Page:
phone fun, was GeoIP database issues and the real world consequences

Jonathan Smith beowulfdance at
Thu Apr 14 13:04:31 UTC 2016

"If they're land lines, the NPA/NXX will be local to the CO so you won't
have out-of-area numbers other than a rare corner case of a very expensive
foreign exchange line."

This hasn't been a true statement since Local Number Portability.  NPA/NXX
is nothing more than 'where the number originally was assigned from', and
that only for the ones issued BEFORE LNP started; since is anyone's guess.
They follow something similiar to what a routed phone call does, but ties
into slightly different information that is 'supposed' to associate the
end-client address with said LNI that is 'supposed' to be populated with
accurate street address information.  Similar to what VoIP has had to deal
with since, most charge a fee, disclaim any responsibility as to the
accuracy of the information that the end user provides.  I am sure
litigation on/around THAT particular issue is just around the corner.


Jonathan Smith
On Wed, Apr 13, 2016 at 11:22 PM, Jay Hennigan <jay at> wrote:

> On 4/13/16 8:54 PM, Peter Beckman wrote:
>> On Wed, 13 Apr 2016, Jay Hennigan wrote:
> When either of those people dial 9-1-1, where does the ambulance show up?
>>   I suspect your response was sarcastic, but when you dig into what really
>>   happens, it's not nearly as sophisticated as one might hope.
>>   If the numbers are land or VoIP lines, and the address associated with
>> the
>>   numbers are registered with the Automatic Location Information (ALI)
>>   database run by ILECs or 3rd parties to fetch the address keyed on the
>>   calling number, and the 911 PSAP is E911 capable, they operator will see
>>   the ALI address.
> If they're land lines, the NPA/NXX will be local to the CO so you won't
> have out-of-area numbers other than a rare corner case of a very expensive
> foreign exchange line. If they're VoIP lines, the address is *supposed* to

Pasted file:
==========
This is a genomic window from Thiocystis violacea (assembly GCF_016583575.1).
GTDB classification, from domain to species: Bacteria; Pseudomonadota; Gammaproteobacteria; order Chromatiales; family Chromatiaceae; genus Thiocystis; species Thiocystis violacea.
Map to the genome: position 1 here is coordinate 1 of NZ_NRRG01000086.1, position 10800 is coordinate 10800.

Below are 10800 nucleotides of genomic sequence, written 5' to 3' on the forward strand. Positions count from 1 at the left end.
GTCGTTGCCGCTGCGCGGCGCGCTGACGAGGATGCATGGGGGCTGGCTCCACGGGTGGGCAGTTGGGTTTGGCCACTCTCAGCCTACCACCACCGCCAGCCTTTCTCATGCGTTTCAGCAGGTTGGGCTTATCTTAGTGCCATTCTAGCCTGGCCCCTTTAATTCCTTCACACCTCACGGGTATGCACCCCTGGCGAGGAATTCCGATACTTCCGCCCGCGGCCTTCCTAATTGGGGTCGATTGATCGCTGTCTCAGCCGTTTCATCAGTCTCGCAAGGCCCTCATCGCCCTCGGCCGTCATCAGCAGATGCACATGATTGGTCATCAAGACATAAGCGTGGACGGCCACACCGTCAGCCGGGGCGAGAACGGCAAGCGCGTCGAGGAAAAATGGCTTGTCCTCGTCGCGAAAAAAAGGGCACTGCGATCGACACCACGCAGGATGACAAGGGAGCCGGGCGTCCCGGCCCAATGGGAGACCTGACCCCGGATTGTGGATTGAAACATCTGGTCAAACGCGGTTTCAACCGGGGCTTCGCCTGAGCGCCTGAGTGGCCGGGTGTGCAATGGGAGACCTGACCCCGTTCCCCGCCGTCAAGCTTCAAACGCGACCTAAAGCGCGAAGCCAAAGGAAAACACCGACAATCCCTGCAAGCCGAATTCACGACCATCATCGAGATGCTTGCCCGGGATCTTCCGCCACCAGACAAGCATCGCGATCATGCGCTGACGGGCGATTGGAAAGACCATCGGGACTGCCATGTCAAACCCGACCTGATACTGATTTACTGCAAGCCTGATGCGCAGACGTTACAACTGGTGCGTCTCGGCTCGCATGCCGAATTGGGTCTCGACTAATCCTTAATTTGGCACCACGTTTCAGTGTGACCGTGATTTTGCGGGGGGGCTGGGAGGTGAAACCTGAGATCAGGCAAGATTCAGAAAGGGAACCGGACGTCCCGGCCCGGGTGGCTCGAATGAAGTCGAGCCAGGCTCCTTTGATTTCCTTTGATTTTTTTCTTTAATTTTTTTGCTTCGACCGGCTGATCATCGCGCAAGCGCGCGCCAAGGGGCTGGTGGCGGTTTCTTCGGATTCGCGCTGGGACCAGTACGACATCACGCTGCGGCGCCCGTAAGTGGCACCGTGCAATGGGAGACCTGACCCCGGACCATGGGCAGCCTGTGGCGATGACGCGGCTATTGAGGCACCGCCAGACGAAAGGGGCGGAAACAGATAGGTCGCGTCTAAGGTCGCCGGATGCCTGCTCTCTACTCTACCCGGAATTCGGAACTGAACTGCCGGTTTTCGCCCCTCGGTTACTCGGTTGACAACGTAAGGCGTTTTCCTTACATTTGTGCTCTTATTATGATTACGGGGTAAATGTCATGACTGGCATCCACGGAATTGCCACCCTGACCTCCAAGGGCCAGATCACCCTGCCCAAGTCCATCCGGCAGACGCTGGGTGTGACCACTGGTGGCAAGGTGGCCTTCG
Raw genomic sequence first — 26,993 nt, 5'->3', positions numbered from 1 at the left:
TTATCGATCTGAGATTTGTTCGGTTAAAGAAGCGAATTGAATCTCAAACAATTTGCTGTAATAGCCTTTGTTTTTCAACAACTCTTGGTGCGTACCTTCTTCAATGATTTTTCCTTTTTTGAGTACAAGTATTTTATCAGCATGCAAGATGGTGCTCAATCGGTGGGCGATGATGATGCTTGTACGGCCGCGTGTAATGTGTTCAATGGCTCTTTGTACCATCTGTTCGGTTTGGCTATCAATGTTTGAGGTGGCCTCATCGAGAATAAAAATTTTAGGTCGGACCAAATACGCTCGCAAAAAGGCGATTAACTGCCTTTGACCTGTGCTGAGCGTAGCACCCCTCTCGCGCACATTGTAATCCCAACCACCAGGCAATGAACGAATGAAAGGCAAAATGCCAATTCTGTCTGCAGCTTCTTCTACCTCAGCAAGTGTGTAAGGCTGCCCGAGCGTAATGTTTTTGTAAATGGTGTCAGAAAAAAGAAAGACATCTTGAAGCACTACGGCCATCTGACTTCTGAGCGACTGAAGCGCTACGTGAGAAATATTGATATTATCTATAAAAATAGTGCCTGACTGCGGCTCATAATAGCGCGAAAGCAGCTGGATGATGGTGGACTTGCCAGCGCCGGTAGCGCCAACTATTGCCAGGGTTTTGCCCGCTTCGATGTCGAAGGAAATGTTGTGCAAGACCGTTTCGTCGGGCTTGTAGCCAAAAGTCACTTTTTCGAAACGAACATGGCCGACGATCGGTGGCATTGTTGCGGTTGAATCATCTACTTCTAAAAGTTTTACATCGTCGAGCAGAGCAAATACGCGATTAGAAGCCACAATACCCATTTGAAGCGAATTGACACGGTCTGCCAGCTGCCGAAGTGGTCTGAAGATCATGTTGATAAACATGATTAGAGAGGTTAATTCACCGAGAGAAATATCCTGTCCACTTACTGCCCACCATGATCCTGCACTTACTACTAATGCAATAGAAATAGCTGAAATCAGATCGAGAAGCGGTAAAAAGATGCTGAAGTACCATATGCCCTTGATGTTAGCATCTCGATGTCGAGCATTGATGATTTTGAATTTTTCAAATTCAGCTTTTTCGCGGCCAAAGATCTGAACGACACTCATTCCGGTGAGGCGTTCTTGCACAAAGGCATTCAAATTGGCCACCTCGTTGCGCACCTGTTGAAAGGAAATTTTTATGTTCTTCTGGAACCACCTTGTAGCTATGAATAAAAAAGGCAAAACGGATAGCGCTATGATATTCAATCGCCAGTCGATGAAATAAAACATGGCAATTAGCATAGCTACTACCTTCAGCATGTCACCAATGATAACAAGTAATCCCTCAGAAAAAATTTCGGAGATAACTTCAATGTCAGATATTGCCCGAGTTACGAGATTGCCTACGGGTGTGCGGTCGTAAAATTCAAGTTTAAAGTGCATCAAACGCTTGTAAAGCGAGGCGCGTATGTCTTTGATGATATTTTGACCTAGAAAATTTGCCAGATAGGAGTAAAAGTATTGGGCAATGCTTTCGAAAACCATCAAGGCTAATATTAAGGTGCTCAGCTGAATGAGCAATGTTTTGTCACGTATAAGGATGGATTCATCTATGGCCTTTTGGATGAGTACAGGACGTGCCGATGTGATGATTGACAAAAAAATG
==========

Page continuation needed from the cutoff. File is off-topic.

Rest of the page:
> be so registered, but softphones and even VoIP handsets tend to move around
> without the user considering 9-1-1.
> VoIP was the scenario to which I was referring. A VoIP phone native to
> 408-land that moves with a remote office worker to Boston without a
> conscious effort on his company and VoIP provider to track it down and
> update ALI will reach a PSAP in San Jose or thereabouts. The PSAPs have
> forwarding capability but generally only to neighboring PSAPs with a single
> button. How quickly will they be able to get the call routed to Boston, if
> at all? And as we saw at the beginning of the thread, forget geo-IP. The
> ambulance goes to the Vogelmans' farm. If a remote office worker, it could
> be VPN back to the VoIP PBX in 408-land anyway.
> So, it isn't just IP addresses that aren't easily geo-referenced. It's
> also phone numbers. The number may start as a well-referenced PRI going to
> an IP-PBX after which all bets are off. If the ANI is the company's HQ main
> number where the PRI and IP-PBX are located, then it's just about
> impossible to route 9-1-1 from a worker's IP phone in Boston to the right
>   If they are mobile devices, it depends. Basic gives you nothing (all
>> phones
>>   since 2003 should have GPS, but people hang on to phones a long time..);
> Mobile is a separate case where it's expected that the NPA-NXX isn't going
> to be tied to a location. In California, mobile 9-1-1 goes to the CHP and
> not the local PSAP based on the cell tower or GPS for that reason. If not a
> traffic incident, they forward to the appropriate PSAP based on the
> caller's info or perhaps whatever ALI (or estimate) they get from the
> cellular provider.
> --
> Jay Hennigan - CCIE #7880 - Network Engineering - jay at
> Impulse Internet Service  -
> Your local telephone and internet company - 805 884-6323 - WB6RDV

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